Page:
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‘Obscenely Yours’ by Angelo Nikolopoulos

‘Obscenely Yours’ by Angelo Nikolopoulos

Author: Jason Schneiderman

June 2, 2013

It can be hard to tell if Angelo Nikolopolous’s debut collection is a masterfully lyrical tribute to gay sexuality or a highly sexualized vehicle for his lyric mastery. Obscenely Yours is both a romp and an expose. The collection is not defiant, but celebratory, as excited about the pleasures of language as the pleasures of the body. Nikolopolous pulls together the signposts of high and low culture, invoking Shakespeare, Tom of Finland, XTube, Barthes, and the Sabine women with an ease that is by turns campy, flirtatious, and serious. (I see a sly reference to Foucault in a poem about riding the subway after a trick, but I’ll leave that to the reader to decide.) Nikolopolous is eager to play with pieties. Early on, he turns Yeats on his head, using “But Love has pitched his mansion in / The place of excrement” as an epigraph to the first section, the madwoman’s complaint returning as a naughty nod to anal pleasure; it’s as delicious as Auden’s double entendres. I fear that I’m making the book sound as though it wears its erudition on its sleeve, but in truth, the poems make no demands that they cannot fulfill themselves. Like his eroticism, his erudition is worn lightly, coyly exposing a bit of décolletage before sliding the shoulder back up.

Nikolopolous’s incredible control of sound and rhythm allow him to play with great confidence. Pay attention to the sound-work in these lines from the opening poem, “Take the Body Out”:

liquids before solids, milk before steel tip

and split pea soup, cotton-edged quilt
to stubbled frame of mouth

The assonance and consonance are stunning. The short “i”, “l”, and “s” sounds start repeating, before the “k” is picked up and reinserted. This technique of embroidered sound carries the poems across the book. Nikolopolous writes free verse with all the discipline of sprung rhythm. If Margaret Thatcher had the eyes of Caligula with the mouth of Marilyn Monroe, then Nikolopolous has the discipline of George Herbert with the libido of Allen Ginsberg.

Some of his freshness comes from using the language of Grindr, Scruff, and porn—perhaps the most recent set of developments in the history of written English. The shock of recycled language from personal ads or “missed connections” from Craig’s List can be thrilling:

_________You were a blond with a beard.
_________A tattoo on the back.

Sunday morning and I pour myself
a cup of misanthropy.

_________I was Latino, 20 and shy.

The lightness of touch is stunning—the poet is both the consummate observer and participant. Nikolopolous sees the absurdity of pornography and the desperation of personals without ever losing his deep love for their consumers and producers. In his explorations of sex, he sees its appeal, its limitation, and its necessity: “I can’t stop thinking about your safeword. / It’s too red.” For a long time in the gay community it has been dogma that seduction requires a kind of butchness, but Nikolopolous seduces wearing a kind of linguistic drag, refusing to turn off the camp in order to arouse. I don’t think I’ve ever read a line as simultaneously sexy and risible as “You live in New Jersey too.”

The lightness of touch and collaging of external voices lets Nikolopolous float through the book without having to develop a personal narrative, though the speaker does periodically emerge as an embodied figure with a history of seductions, pleasures, and sorrows. In the few poems that feel autobiographical, sex gets a slightly degraded position, as when the speaker is disappointed by the sight of his own sphincter, or when he acknowledges the homophobia of his family. But even here, there’s a refusal to be entirely serious. In a poem about realizing that sex can be competitive, Nikolopolous ventroliquizes his unloving, alpha-top’s feelings: “I am bigger than you, / I am faster than you, and I will always beat you.” If you didn’t get the reference… it’s from Mommie Dearest.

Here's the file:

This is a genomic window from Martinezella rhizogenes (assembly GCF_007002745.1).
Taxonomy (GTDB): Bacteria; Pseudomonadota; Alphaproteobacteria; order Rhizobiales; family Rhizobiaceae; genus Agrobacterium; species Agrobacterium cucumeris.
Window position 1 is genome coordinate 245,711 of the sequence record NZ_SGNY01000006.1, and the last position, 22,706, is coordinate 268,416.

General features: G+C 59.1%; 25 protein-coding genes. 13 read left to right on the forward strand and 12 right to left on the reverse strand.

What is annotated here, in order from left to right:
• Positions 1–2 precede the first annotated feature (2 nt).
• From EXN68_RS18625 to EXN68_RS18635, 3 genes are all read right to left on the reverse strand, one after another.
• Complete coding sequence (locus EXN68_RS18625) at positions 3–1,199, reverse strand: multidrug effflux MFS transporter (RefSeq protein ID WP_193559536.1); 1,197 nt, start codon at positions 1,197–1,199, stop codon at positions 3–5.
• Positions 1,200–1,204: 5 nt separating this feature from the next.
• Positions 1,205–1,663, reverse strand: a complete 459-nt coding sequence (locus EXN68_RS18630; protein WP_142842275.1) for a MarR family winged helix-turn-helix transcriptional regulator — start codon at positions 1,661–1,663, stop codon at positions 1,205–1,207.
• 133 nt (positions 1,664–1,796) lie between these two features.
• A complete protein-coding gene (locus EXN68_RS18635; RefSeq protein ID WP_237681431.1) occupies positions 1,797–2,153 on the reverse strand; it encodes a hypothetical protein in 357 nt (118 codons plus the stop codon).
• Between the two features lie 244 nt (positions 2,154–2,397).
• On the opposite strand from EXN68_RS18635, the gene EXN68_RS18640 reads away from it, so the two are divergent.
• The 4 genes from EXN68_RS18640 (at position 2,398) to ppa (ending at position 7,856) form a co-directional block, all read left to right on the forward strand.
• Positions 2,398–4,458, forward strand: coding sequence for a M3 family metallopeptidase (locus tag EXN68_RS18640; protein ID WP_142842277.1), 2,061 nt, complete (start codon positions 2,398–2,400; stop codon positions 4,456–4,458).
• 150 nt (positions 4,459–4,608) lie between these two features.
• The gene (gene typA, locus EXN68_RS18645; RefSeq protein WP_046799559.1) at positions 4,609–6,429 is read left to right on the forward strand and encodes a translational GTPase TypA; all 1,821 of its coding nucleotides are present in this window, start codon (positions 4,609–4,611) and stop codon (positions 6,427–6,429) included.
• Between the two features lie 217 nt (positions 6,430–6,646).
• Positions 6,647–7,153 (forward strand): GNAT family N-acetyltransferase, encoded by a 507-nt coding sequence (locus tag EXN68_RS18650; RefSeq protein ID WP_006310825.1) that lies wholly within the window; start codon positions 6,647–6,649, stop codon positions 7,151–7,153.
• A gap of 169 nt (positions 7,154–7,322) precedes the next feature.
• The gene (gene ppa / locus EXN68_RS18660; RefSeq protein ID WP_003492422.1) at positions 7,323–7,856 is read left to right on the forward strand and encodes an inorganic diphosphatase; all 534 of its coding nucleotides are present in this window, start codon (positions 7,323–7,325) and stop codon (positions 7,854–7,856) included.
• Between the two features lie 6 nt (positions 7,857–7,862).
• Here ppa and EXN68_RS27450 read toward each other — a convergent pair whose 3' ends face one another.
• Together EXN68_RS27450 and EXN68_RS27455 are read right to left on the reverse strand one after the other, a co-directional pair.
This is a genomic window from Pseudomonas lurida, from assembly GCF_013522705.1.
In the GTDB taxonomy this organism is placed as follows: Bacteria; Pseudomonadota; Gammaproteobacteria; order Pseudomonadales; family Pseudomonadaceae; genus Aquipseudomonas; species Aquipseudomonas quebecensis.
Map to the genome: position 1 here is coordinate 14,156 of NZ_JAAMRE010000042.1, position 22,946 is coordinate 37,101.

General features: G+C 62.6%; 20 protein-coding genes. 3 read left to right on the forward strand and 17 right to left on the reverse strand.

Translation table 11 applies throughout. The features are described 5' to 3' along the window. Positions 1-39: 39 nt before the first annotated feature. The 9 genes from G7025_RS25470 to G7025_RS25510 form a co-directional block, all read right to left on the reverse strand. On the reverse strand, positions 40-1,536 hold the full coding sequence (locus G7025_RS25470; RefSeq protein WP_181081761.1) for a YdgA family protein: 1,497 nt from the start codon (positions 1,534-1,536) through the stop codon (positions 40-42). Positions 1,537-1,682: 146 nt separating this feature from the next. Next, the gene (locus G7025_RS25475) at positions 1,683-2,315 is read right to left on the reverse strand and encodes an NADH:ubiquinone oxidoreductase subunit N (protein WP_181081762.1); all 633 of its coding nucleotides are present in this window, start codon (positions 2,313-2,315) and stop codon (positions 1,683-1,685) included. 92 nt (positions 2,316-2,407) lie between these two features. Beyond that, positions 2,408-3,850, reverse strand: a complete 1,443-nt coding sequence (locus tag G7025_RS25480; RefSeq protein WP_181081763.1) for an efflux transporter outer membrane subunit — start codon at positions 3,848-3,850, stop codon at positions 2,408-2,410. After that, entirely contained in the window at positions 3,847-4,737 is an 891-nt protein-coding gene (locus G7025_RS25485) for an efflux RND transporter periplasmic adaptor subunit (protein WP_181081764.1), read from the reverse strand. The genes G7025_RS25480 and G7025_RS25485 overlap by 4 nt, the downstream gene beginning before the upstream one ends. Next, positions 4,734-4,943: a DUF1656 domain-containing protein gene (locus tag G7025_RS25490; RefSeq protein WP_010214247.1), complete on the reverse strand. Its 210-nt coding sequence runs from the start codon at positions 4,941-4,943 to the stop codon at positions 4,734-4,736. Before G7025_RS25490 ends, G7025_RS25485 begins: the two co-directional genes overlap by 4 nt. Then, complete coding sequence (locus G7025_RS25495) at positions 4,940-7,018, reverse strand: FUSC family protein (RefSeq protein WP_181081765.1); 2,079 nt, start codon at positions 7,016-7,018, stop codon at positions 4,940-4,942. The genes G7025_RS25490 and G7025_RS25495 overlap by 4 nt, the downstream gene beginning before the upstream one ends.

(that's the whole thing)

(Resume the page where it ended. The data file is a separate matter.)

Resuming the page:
The subjects promised by titles like “Self Suck” or “Anonymous Creampies: Auditions” aren’t precisely new, even if the language is contemporary. Every generation is proud to congratulate itself on its enlightened attitudes toward sex, on its willingness to confront desire head on, and its refusal of yesterday’s prudery. Any reader of Genet, de Sade, or Catullus knows that explicit writing about sex is not new. But what is new and exciting about Nikolopolous’s work is not that he is the most recent in a long line of sexual liberators, but that he seems like the liberated person we’ve been waiting for. There is no suggestion that he is refusing shame, or insisting upon the rightness of his desires against a hostile world. Rather, he revels in his wide-eyed thrill as we share his sexual explorations. He never pleads. In 2013, the world is full of gay poets who write about the melancholy of sex, the hope of sex, the burden of sex, the desire for sex—but I think that Nikolopolous is alone in writing about the magic of sex. In the 1980s, as the queer theorists told us, the big question for gay men was “Is the Rectum a Grave”? Angelo’s response: A grave? It’s Disneyland! 





Obscenely Yours
By Angelo Nikolopoulos
Alice James Books
Paperback, 9781882295999, 75 pp.
April 2013

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About: Jason Schneiderman

Jason Schneiderman is the author of Sublimation Point (Four Way Books) and Striking Surface (Ashland). He directs a tutoring center and lives in Brooklyn with his husband Michael Broder.

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